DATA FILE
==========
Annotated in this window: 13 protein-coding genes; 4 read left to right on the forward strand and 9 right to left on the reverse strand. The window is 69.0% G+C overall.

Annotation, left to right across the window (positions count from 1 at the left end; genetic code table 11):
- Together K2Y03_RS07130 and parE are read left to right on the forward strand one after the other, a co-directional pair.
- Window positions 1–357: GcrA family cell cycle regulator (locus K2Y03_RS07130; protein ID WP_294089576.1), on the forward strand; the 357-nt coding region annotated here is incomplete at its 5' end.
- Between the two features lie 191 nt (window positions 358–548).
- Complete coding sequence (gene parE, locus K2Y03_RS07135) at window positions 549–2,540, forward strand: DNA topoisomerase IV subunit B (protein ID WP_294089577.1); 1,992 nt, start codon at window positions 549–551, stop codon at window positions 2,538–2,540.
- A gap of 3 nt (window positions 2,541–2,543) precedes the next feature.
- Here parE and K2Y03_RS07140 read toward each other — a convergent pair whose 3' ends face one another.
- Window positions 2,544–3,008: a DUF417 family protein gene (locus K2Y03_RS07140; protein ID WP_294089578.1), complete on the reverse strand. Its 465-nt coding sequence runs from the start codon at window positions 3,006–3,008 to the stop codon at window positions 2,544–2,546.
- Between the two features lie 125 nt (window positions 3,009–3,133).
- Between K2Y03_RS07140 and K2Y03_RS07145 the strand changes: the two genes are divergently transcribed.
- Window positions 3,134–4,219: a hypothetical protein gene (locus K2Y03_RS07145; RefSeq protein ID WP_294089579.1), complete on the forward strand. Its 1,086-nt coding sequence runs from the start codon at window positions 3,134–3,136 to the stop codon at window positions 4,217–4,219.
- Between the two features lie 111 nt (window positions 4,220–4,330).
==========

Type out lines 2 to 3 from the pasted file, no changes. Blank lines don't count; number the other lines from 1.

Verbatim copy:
Annotation, left to right across the window (positions count from 1 at the left end; genetic code table 11):
- Together K2Y03_RS07130 and parE are read left to right on the forward strand one after the other, a co-directional pair.